In Targetprocess most plugins work as standalone services. The technology is based on Message Queuing (MSMQ) component and NServiceBus to communicate with messages between a plugin and the core Targetprocess application.
The main advantage of this solution is that new plugins work as services which do not have to be installed on the same server with TargetProcess. This improves performance, reliability and makes it easier to develop new features. Unfortunately the new architecture brings in new technical issues, so let’s see how to troubleshoot them.
Your first step
If you see that some of the plugins are missing at Settings -> Plugins, it usually means that the corresponding services are stopped. The first thing to do is to go to the standard Windows Services on the server where Targetprocess is hosted and try to start them.
With some luck, the service starts and you can see the plugin in Targetprocess UI. Happy End!
If plugin service is unable to start
Check the logs
Plugins have separate log files that can provide valuable information. You can find them at
Even if you cannot identify the problem right away, it would be most useful for the Targetprocess support team.
Hint: Plugin.txt can be quite large and difficult to read. The latest records are added to the end of the file. You can try the following trick: remove Plugin.txt from the Logs folder and then try to start the service. After that the log will contain only relevant information.
Here are some of the most common plugin issues:
Plugin configuration file points to the wrong database
This may happen if you move your database to another location. Changing TargetProcess web.config is not enough. Now each plugin has its own configuration file and these files need to be updated as well.
Database connection is configured at
c:\inetpub\wwwroot\TargetProcess\Plugins\Plugin_name\PluginSettings.config (e.g. ...\TargetProcess\Plugins\SubversionIntegration\PluginSettings.config)
Make sure that pluginDatabaseConnectionString uses the correct database and credentials. Usually the connection string should be the same as in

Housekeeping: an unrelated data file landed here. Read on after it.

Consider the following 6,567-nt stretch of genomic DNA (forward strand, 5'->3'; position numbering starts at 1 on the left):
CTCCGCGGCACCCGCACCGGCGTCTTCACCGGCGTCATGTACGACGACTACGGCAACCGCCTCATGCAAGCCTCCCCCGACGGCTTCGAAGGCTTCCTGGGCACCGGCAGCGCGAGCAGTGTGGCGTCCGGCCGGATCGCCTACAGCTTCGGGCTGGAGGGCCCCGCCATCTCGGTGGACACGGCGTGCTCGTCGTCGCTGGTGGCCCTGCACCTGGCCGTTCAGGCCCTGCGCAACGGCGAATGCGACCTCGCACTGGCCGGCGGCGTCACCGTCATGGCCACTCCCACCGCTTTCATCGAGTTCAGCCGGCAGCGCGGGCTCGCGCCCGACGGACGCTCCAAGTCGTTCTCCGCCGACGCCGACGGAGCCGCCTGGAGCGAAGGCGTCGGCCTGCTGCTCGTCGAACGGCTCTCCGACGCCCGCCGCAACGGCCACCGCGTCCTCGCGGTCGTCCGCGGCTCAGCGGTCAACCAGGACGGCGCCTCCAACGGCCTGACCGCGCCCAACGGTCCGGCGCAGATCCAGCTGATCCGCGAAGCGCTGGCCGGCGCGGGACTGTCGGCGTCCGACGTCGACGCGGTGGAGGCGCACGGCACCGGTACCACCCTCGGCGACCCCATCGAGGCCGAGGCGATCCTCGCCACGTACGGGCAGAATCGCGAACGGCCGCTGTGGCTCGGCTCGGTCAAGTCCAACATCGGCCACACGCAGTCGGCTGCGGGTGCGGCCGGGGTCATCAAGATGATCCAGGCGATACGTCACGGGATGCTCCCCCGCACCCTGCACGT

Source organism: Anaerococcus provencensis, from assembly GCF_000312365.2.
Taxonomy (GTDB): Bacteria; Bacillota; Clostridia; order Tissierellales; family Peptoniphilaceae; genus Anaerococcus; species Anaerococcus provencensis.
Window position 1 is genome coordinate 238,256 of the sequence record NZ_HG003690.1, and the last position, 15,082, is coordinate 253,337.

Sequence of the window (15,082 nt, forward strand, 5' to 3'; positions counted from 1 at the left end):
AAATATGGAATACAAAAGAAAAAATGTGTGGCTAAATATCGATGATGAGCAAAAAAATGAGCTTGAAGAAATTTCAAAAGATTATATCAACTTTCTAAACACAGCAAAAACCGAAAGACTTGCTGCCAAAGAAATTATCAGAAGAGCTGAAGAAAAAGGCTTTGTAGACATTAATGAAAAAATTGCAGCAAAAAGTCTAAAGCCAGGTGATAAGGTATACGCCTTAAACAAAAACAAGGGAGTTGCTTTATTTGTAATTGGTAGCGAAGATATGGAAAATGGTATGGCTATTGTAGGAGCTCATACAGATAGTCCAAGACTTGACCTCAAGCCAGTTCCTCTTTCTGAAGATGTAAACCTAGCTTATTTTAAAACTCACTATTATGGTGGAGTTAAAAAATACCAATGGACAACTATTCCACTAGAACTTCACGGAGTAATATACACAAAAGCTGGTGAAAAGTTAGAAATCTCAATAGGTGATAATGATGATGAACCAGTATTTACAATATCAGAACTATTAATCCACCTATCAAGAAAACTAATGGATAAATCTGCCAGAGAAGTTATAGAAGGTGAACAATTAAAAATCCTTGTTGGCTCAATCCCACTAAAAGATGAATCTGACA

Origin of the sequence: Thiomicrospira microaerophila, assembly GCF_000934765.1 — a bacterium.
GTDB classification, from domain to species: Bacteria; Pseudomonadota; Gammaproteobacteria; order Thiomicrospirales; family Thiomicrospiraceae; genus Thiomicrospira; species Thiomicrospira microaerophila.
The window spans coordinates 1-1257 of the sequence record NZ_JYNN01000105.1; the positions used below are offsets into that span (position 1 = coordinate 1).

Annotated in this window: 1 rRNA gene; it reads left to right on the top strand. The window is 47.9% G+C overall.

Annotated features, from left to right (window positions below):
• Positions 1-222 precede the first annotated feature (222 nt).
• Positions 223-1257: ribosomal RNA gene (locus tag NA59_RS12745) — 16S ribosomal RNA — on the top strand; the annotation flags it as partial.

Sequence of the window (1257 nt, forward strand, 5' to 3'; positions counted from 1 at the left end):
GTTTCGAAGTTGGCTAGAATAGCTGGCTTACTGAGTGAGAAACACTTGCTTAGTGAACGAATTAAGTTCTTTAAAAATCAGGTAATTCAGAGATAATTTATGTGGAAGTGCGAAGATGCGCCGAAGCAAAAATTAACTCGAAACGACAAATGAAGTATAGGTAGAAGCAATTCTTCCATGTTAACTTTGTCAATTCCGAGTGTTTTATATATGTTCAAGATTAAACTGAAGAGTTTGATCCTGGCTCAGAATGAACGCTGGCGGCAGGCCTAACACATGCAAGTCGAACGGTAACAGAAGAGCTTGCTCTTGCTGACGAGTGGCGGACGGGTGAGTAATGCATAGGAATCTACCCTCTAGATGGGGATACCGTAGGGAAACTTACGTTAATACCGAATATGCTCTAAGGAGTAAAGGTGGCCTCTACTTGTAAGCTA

Permissions for private queues
Open Computer Manager (Server Manager at Windows Server 2008), find Message Queuing under Features and expand Private Queues.
There are lots of queues here as you can see, but in terms of permissions there are two groups:
- Plugins and UI queues such as tp.bugzilla, tp.bugzillaui, tp.git, tp.gitui, tp.search, tp.searchui and similar queues with the plugin name. They need Full Control for SYSTEM and Administrators. To check that, right-click the name of the queue, pick Properties and switch to the Security tab.
- Internal or service queues: tp.error, tp.inputcommand, tp.inputcommandui, tp.pluginssubscriptions and all the tp.proxy.xxx queues. Apart from the permissions that the previous group has, these also need Full Control for the user specified as your Application Pool Identity.By default it is Network Service and we recommend keeping it this way. In some cases when you need the application to be run as a different user, that user needs Full Control for the following queues:
Too many messages in Private Queues
If you have thousands of messages in private queues, it may be a bad sign.
If you are not using a plugin which has a number of messages, you can delete them by expanding the queue -> Queue messages -> All tasks -> Purge. However, purging the queue could result in some data loss. So be careful with that for the plugins you are using. The best approach to deal with unused plugins is to uninstall them.
These are the most common issues, but not all the possible ones. If that does not help, contact Targetprocess support (it would be great if you attach the above-mentioned logs right away).